It’s a 10-mile drive every morning from my suburban home to the MBJ office in downtown Jackson. On a good day, it takes no more than 20 minutes. On a bad day, well…
Along the way, there are obstacles — road construction, potholes, railroad tracks that are sometimes occupied, distracting tailgaters and cars. And more cars. And trucks. Small trucks. Big trucks. And more big trucks.
It’s called traffic – a word we all hate. Lots and lots of traffic.
But along that same route, there’s a convenient market for a quick stop if needed. There are fast food restaurants – and slow food restaurants. There are gas stations, and there’s a quick pharmacy drive-through for medical needs.
Those businesses are along my route because of traffic. That traffic is providing me with both life necessities and life options. Now, traffic this traffic logic isn’t so bad.
But there’s no Wal-Mart, no Best Buy and no Belk along my route – simplistically, because there’s not enough traffic.
So, despite the dread, traffic is vital in terms of economic growth and consumer amenities. If someone built a big box store along my route the traffic might increase – or the business might fail.
Naysayers in Biloxi don’t seem to understand that sometimes a little traffic is worthwhile to drive economic success.
The 20-year fight to bring a minor league baseball team to the Gulf Coast is on the verge of becoming reality. The City Council has stepped up to the plate with plans to borrow $21 million and the state is pitching in another $15 million. Beau Rivage casino is essentially donating land – a parcel on U.S. 90 directly across the street from the casino’s parking garage. But before baseball can be played next April, there are still hearings to be heard, council votes to be counted and teams to be bought and moved. Oh yeah, and a stadium to be built.
Then, the cry comes from the populous – it will create too much traffic along the busy coast highway in east Biloxi – let’s move it somewhere else. Amid that outcry (and the concern that the stadium will be built on land leased annually for $1 from the casino) there are offers to relocate the stadium.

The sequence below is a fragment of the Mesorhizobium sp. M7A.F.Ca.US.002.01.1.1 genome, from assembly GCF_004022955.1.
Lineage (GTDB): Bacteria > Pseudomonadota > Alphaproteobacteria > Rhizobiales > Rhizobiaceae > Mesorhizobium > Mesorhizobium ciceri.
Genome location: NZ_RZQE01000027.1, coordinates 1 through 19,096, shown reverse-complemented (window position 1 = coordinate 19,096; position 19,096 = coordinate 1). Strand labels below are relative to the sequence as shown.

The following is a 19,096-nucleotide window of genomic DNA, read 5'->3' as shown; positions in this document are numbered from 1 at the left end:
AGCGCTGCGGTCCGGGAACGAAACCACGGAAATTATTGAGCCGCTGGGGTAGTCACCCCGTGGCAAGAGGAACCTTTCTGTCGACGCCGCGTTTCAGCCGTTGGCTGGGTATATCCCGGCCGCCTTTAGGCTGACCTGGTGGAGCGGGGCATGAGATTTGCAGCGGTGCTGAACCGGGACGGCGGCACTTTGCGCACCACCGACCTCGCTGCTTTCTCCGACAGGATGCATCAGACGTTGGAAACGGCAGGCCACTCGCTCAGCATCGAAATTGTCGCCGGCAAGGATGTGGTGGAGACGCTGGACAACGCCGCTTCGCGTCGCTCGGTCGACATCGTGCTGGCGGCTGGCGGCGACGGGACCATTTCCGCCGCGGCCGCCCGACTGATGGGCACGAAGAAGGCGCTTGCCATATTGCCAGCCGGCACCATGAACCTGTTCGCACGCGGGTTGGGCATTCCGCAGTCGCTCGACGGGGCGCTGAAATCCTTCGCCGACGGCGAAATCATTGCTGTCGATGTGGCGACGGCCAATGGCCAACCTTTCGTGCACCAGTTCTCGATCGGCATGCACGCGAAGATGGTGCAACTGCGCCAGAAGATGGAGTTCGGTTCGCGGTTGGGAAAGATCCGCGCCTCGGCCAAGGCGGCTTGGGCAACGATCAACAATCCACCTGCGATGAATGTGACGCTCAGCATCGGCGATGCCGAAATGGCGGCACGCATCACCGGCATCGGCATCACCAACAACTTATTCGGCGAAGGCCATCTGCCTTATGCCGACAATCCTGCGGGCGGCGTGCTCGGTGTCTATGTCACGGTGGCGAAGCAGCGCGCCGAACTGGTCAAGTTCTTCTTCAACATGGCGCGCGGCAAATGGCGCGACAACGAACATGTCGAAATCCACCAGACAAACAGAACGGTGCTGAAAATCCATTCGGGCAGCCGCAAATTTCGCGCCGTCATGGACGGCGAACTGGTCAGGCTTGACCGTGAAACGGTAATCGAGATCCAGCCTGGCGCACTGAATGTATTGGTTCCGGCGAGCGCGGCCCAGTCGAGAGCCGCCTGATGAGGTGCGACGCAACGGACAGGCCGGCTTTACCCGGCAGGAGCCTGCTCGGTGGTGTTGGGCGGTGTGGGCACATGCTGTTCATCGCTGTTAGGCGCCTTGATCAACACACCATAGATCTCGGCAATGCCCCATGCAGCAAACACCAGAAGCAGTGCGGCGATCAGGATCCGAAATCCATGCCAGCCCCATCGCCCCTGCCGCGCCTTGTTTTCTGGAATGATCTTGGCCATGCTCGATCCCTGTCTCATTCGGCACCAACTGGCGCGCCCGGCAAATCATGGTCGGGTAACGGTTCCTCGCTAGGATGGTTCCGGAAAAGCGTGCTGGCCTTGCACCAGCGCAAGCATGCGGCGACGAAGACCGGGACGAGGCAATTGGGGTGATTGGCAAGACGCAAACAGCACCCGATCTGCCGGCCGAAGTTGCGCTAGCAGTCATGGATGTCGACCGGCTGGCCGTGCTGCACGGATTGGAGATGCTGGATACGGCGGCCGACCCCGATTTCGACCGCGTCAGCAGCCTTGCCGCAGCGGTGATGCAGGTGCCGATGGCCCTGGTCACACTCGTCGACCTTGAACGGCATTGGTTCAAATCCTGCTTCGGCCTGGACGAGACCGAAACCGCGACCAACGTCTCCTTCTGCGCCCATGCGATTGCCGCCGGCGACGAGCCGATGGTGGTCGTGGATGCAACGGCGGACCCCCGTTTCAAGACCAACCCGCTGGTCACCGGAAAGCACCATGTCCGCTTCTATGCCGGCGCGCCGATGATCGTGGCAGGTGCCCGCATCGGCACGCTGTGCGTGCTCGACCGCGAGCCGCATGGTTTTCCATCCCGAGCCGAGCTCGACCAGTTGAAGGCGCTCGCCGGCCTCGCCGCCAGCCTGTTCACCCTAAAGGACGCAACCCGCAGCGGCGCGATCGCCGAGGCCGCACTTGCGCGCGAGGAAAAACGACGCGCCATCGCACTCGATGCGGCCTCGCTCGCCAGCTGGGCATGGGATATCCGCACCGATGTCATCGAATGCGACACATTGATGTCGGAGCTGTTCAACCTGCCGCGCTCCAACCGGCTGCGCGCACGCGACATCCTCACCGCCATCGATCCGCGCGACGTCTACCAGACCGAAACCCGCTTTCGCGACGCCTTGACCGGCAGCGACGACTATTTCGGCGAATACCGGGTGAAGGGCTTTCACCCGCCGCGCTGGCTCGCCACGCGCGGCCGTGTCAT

Earlier this week, coast businessman W.C. “Cotton” Fore renewed his offer of 10 acres in east Biloxi for an alternative. The suggested location is in an area off 5th Street near the new Margaritaville casino. A previous attempt to move the stadium to city-owned land next to the Ohr-O’Keefe Museum of Art drew opposition because it is a velocity zone (natural hurricane barrier) and may have remains of American Indians on the property.
Yes, building a stadium at the junction of I-110 and U.S. 90 could create traffic issues, especially if there’s a Saturday afternoon game or a weekday game that happens to end as rush-hour hits. But those events are rare. Besides, most traffic spikes will last no more than 30 minutes and most will be around the 10 o’clock hour at night when games end. Plus, it happens only 70 times a year. Currently, 2,400 Beau Rivage employees change shifts in that lot three times a day – every day – so traffic might actually decrease.
But the advantage of this traffic jam is foot traffic. There are amenities in place now that will draw traffic from the baseball park – a couple of casinos, restaurants, lodging – and those will all add to the fortune of the baseball team. The more baseball is successful, the more it will drive the non-casino growth in the shadow of Biloxi’s largest casino. The more the area develops, the more likely the baseball team prospers and succeeds.
Before Biloxi moves its site away from a high-traffic area, it should look at other Southern League venues.
The Jackson, Tenn., franchise is still trying to develop the area around its 15-year-old stadium on the outskirts of town. The Generals are a constant source of relocation rumors and last in the league in average attendance, drawing about 1,760 per game.
Huntsville, Ala., another team rumored to be a relocation prospect, has a downtown stadium, but with little entertainment development directly around it. Most of the specialty businesses around it are closed when games are over. Huntsville, with the oldest stadium in the league, averages about 2,000 per game.
Even the Mississippi Braves in Pearl are sixth in average attendance in a suburban Jackson market. Its location is helped by the existence of shopping areas and restaurants.
Montgomery is thriving in its downtown stadium, averaging more than 4,000 per game. Birmingham, still enjoying the fruits of its new downtown palace … uh, stadium … leads the league with 5,600 per game.
Economically, the best location for a new baseball stadium is the proposed site on U.S. 90. It will be visible to both locals and tourist. And since two-thirds of the 14 million gamblers on the Gulf Coast are from out of state, the stadium provides another tourism attraction – and more dollars into the pockets of Biloxi businesses.
Building the stadium in an out-of-way location will make it just that – out of the way and out of sight.
To be quickly followed by — out of mind.
Staff writer Frank Brown is a baseball fan who covers gaming for the Mississippi Business Journal